Guided By Prices
Coincidentally, today I read this essay by Peter Boettke… Israel M. Kirzner on Competitive Behavior, Industrial Structure, and the Entrepreneurial Market Process. It’s quite good and so are the responses.
The importance of prices is a consistent theme throughout the essay and the responses. Yet, the essay itself does not have a price.
I’m definitely not saying that the essay needs to be behind a paywall! That’s not the only way to put a price on it!
Donors to the Libertarian Party were recently able to use their money to signal the value of the potential convention themes. Here are the top results…
$6,222 — I’m That Libertarian!
$5,200 — Building Bridges, Not Walls
$1,620 — Pro-Choice on Everything
$1,377 — Empowering the Individual
$395 — The Power of Principle
This order (relative importance) of the themes was determined by the Invisible Hand (IH). Thanks to the IH we can see and know that the most valuable theme is “I’m That Libertarian!” This theme has the highest price… $6,222.
Honestly though it feels a bit funny to refer to “$6,222” as the price of “I’m That Libertarian!”. No single person paid $6,222 for that theme. That amount is actually the sum of each donor’s willingness to pay for that theme. So… $6,222 is the demand for that theme?
A few years back Boettke told me that prices embody opportunity costs. And I suppose it’s pretty reasonable to think of $6,222 as embodying the opportunity costs of “I’m That Libertarian!”.
So here’s my question for you… and Peter Boettke, Peter G. Klein, Mario Rizzo, Frédéric Sautet, Israel M. Kirzner and anyone else who thinks that prices are important…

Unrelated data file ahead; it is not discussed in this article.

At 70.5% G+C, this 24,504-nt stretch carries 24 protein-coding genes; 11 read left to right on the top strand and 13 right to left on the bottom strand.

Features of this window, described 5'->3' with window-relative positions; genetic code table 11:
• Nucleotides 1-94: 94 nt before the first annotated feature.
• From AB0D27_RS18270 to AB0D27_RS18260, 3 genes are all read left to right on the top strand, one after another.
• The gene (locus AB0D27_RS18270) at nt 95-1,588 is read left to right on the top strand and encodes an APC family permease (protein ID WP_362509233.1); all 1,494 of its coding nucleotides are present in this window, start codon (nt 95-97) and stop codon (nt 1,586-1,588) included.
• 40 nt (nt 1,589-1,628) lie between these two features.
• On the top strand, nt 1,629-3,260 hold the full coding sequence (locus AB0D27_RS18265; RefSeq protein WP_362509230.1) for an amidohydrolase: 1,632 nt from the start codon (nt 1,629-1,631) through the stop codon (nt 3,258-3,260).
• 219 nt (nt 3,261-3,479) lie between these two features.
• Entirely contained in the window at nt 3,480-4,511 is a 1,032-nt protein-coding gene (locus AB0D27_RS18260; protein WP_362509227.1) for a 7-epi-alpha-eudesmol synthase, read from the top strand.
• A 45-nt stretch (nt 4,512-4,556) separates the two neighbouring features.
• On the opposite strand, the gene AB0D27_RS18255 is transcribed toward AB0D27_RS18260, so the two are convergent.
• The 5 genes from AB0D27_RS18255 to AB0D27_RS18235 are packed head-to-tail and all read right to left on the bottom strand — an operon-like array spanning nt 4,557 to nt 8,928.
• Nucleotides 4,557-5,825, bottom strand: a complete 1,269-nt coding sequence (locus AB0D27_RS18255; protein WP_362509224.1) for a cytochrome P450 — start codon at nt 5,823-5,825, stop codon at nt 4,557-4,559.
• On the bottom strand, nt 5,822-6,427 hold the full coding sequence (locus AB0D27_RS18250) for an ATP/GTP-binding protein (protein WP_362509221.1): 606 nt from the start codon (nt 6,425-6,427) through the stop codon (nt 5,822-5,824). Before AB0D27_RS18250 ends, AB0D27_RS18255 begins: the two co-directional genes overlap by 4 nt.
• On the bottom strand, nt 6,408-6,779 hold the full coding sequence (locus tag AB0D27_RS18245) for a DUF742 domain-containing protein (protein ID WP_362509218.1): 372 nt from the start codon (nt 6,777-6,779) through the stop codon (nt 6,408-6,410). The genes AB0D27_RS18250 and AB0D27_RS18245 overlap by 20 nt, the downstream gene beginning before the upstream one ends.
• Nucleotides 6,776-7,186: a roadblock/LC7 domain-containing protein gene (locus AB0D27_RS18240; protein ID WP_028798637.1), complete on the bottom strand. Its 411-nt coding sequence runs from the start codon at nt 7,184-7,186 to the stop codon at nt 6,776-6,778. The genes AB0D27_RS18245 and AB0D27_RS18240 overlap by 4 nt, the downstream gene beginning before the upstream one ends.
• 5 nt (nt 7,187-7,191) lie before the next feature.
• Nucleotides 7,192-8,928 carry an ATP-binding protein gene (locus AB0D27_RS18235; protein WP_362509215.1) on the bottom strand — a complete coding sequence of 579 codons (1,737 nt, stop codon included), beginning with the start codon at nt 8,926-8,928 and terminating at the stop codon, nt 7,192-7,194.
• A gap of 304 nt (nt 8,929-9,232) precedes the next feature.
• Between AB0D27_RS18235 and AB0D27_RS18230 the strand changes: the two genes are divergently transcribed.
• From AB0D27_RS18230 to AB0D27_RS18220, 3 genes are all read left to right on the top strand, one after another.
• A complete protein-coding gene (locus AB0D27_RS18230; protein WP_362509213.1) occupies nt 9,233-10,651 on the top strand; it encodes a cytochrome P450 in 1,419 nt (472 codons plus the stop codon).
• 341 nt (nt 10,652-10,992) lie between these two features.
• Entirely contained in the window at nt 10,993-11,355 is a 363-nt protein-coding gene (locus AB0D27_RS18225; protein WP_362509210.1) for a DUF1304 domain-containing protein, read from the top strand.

Is it beneficial to know the price of each of the potential convention themes?
If the answer is “yes”… then wouldn’t it also be beneficial to know the price of each of the scholarly works on the Liberty Fund (LF) website?
Donors to the LF could have the option to use their money to signal the value of specific works. Then we’d all see and know the price of each and every work.
Prices guide us; profits lure us; losses discipline us — this is how we learn. This is how markets work. This is how civilization progresses. — Peter Boettke
Is his essay an exception to his rule? Prices for thee, but not for me?
LF is in a market. Donors can decide whether or not they give their money to LF. But… LF is not a market. Donors can’t decide how much money they give to the LF’s products. So we see and know the LF’s price… but we don’t see and know its products’ prices.
It’s one thing to explain the importance of prices. It’s another thing to explain why the LF’s products should have prices.
The LF’s products should have prices because scholars need to be guided by prices, lured by profits and disciplined by losses.
Once the liberty movement puts its scholars to their most valuable uses… then it will finally win. The alternative is for the liberty movement to continue promoting a tool that it doesn’t even use.